Janet Napolitano’s talking points emphasizing that “the system worked” to prevent a terrorist attack seem to be fizzling just as badly as Mutallab’s bomb. Even CNN is ripping into it, as their video shows. It’s becoming a running joke. As the previous post argued, treating this problem with upbeat spin isn’t going to work. It should never have even been tried.
While the solution to the public ridicule is likely to be improved spin, it doesn’t begin to address the real problems . One of them was casually revealed by the statement that there are over 500,000 names on an extended terror suspect’s list. A list with that many records is of limited utility unless it can winnowed down to a tractable set in a given situation. You really want to be able to use this data to answer specific questions like: is this man related to such and such an event or should this person fly? Simply saying that the terrorist is in the list is like saying the needle is in the haystack. It wasn’t of much use in keeping him off the plane.
So what does the architecture of the data look like? Can you run queries with joins across different agencies or across from the goverment to the private sector? Can you take one of the names on this list of a half million and find out what calls he made on such and such a date or where he’s been? What kind of metadata is in there?
Nobody is going to answer these questions in open source, but its a good bet that the difficulties to getting the data to yield actionable information will run afoul of two contraints. One is technical, but that can be solved. The other is bureaucratic and legal. That is probably a harder nut to crack. The significance of information in a wartime setting is radically different from its import in the criminal justice system. In war information is mostly used to affect events in the future. In criminal justice it is used to interpret events in the past. Treating information as intelligence or as evidence creates radically different organizational cultures and incentive structures. It also creates different architectures in information management. Deciding to treat terrorism as a law enforcement problem will probably result in information strategies that are optimal for convicting people, but sub-optimal for preventing terrorist attacks. A justice system is by definition in the business of punishing crime, not forestalling pre-crime.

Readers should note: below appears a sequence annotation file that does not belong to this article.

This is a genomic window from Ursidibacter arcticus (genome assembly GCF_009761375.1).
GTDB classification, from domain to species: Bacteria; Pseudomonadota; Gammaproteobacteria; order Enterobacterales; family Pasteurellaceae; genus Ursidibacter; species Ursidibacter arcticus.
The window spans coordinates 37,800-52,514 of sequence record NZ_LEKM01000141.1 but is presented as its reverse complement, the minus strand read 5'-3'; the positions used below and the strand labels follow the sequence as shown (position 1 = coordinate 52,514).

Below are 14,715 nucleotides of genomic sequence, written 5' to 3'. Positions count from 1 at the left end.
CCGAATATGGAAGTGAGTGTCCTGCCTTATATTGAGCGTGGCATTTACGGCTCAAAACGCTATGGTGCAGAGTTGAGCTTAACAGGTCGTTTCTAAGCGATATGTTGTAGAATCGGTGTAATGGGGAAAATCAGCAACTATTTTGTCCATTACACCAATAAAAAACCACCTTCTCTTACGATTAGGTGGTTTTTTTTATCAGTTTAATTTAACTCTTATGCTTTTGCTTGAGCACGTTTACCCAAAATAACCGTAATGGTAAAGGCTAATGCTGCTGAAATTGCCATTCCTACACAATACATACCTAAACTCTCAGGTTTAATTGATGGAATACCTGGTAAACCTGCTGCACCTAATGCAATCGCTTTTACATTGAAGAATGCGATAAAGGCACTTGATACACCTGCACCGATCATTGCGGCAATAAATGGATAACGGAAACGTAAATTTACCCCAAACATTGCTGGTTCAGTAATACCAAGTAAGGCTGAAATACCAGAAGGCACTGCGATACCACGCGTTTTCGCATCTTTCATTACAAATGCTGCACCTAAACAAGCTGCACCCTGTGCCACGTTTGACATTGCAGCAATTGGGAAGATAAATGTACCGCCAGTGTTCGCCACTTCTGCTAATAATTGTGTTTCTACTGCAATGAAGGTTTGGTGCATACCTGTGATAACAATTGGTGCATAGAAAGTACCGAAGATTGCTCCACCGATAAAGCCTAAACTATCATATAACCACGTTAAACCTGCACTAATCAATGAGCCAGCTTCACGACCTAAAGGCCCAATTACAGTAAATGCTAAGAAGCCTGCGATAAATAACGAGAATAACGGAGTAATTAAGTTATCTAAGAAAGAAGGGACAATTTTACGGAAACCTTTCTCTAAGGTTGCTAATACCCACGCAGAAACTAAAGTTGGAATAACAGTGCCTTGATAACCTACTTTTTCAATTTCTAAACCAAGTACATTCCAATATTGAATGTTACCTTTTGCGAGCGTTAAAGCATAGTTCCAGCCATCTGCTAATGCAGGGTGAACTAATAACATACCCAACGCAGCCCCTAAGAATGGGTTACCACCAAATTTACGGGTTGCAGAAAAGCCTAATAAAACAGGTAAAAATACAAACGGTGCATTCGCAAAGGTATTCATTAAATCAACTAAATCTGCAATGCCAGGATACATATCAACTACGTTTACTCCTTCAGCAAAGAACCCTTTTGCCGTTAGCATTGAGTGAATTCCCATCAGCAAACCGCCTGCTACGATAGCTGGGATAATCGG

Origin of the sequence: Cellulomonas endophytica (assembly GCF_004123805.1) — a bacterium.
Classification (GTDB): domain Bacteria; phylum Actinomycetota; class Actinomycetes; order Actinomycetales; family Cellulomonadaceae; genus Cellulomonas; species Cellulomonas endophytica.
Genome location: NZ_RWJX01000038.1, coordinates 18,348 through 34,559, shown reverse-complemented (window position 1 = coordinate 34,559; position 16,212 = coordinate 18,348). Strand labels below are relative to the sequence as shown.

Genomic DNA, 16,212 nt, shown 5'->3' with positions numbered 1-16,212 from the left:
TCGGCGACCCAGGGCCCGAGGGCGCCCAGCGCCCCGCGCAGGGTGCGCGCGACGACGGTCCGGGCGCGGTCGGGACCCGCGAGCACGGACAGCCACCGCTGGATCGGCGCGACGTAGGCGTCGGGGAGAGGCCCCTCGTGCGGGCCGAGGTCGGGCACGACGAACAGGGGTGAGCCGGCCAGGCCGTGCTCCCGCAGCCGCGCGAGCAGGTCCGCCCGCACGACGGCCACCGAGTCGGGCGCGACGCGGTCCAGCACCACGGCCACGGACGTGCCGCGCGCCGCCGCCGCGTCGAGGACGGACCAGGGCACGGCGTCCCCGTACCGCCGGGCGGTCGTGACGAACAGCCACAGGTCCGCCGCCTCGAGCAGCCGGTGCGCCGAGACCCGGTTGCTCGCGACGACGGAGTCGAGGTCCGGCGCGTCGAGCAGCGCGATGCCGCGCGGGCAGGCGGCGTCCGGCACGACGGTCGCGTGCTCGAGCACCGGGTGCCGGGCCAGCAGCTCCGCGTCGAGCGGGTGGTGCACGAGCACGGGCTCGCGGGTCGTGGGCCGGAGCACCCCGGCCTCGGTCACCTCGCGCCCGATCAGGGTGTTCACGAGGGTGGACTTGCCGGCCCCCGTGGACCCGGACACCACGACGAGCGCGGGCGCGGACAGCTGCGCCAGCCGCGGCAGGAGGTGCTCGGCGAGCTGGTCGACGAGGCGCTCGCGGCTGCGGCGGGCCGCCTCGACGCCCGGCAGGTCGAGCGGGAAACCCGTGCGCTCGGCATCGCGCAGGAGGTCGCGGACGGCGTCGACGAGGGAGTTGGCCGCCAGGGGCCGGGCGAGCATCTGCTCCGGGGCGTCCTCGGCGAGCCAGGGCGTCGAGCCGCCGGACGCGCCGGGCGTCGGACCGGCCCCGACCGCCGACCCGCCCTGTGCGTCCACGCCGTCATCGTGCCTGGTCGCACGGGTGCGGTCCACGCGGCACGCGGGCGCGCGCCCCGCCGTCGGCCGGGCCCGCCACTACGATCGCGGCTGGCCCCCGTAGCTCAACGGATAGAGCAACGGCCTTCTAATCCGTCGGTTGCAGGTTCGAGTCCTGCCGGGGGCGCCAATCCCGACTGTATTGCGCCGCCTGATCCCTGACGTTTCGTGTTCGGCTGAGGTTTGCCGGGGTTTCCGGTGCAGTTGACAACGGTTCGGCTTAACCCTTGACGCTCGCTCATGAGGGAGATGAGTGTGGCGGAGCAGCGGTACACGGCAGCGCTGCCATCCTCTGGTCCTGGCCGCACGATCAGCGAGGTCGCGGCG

None of those defects are going to be addressed by shifting from one set of talking points to the other. Newspaper articles, appearances on talk shows and assurances in print will have no effect upon solving these information problems. And they are manifest on the face of things. If Janet Napolitano actually thinks the “system worked” then she may not even be cognizant of the problem. Maybe someone can explain it to her.
That’s probably the job of those who are conducting what the Administration says is a review of the Homeland Security system. If so, here are a few suggestions which may make it more effective. First, exclude all the lawyers from the review and get a small group of experts to understand where everything is. To understand where all the marbles are kept. Next, get these experts to figure out how all the dots can potentially be connected across the whole system. Get them to answer the question: if you could legally write a query to connect all the dots, how would you write it — never mind how many joins, how many system boundaries it crosses. That’s the simple part. Then after you’ve answered these questions, bring in the lawyers. Now comes the hard part. What you’re left with afterward — what the lawyers let you do — represents the technical potential of the system minus its bureaucratic cost. Hopefully you’ll be left with something. Then sell it to the political leadership. That’s the hardest part.
Well hope springs eternal.